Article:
The Sunbittern (Eurypyga helias) remains high on the list of wanted species for most birders visiting Costa Rica. Although it can be found on almost any of the rocky highland streams in our area, this bird is an expert in camouflage and is not at all easy to find. I have seen it even in the very centre of Turrialba, yet you can never guarantee a sighting.
The most regular spot close to my home is less than 10 minutes’ walk away, but for many months now I have failed to locate it there, at don Martin’s lot on Quebrada La Loca. I tried again yesterday, when don Martin gave me his usual cheerful greeting and again said, no, neither the Sunbittern nor the Fasciated Tiger-heron had reappeared in recent weeks or months.
The small forest patch above the stream is now much less dense after the heavy rains caused so many trees to fall, while the river itself is wider and even more scenic than before. To my surprise, an adult Fasciated Tiger-heron, very wary of my presence, flew off from the first stretch of the river to hide in the wooded bend where the Sunbitterns often hang out. The grainy photograph below is from December, 2014, taken at the same spot. It probably shows the same individual bird, although a juvenile was also present last year.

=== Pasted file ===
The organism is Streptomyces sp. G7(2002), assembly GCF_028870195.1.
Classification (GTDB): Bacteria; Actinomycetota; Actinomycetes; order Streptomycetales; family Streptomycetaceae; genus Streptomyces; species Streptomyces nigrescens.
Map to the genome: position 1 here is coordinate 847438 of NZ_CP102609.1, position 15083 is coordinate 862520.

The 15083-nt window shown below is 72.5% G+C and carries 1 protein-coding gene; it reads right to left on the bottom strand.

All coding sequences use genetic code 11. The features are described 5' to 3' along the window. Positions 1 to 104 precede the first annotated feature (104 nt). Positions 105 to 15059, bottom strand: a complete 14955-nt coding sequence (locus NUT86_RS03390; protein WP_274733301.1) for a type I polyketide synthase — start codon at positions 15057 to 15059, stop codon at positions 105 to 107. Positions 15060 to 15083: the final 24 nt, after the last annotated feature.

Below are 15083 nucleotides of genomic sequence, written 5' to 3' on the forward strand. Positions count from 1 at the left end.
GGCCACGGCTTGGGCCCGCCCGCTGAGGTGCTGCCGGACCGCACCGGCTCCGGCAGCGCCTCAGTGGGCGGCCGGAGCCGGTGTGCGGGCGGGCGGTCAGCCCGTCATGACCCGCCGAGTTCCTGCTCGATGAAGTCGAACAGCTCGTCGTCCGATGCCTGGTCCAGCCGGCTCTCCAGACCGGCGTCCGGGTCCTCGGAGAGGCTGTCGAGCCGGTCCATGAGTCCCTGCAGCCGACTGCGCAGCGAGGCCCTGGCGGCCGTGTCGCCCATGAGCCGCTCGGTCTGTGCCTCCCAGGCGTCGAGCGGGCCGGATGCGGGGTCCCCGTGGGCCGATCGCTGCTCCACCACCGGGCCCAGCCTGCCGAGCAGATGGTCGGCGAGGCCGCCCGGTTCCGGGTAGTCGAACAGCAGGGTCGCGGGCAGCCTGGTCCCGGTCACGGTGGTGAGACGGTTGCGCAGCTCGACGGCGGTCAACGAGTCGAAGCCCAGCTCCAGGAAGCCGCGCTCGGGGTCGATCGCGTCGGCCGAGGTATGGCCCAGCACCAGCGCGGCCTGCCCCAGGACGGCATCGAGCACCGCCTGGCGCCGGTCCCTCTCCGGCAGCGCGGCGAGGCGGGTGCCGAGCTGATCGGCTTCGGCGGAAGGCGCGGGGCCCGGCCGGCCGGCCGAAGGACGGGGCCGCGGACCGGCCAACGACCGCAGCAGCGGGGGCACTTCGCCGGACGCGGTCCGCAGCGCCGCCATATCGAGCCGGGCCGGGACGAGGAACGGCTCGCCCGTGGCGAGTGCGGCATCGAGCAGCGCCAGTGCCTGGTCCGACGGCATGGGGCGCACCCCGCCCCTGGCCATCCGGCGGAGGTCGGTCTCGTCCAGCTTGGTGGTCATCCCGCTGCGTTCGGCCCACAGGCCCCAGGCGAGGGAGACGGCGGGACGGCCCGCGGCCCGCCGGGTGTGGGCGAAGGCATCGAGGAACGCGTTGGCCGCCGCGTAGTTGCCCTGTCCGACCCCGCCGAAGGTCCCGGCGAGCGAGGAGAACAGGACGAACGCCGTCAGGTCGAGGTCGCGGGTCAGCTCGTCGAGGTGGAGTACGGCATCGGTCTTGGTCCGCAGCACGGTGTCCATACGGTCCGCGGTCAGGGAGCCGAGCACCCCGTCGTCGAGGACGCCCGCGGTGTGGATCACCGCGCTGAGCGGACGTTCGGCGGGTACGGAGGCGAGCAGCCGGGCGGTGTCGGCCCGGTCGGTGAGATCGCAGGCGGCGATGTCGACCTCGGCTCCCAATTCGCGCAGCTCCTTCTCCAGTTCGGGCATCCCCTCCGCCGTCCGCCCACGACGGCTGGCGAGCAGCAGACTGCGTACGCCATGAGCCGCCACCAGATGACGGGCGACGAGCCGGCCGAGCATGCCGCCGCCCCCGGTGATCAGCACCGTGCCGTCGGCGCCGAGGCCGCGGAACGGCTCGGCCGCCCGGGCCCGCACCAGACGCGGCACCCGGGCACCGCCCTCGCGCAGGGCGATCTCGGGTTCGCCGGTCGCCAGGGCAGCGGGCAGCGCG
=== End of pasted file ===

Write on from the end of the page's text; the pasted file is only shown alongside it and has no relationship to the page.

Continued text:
The Sunbitterns appeared just as don Martin arrived to join me. They gradually approached each other and engaged in what looked like courtship behaviour, with much opening of the bills and mournful whistles, displaying the orange mouth linings. It seems I’ll need to start visiting that location with more regularity again. Many thanks to Karel Straatman for his beautiful photo of this species, taken here in Costa Rica.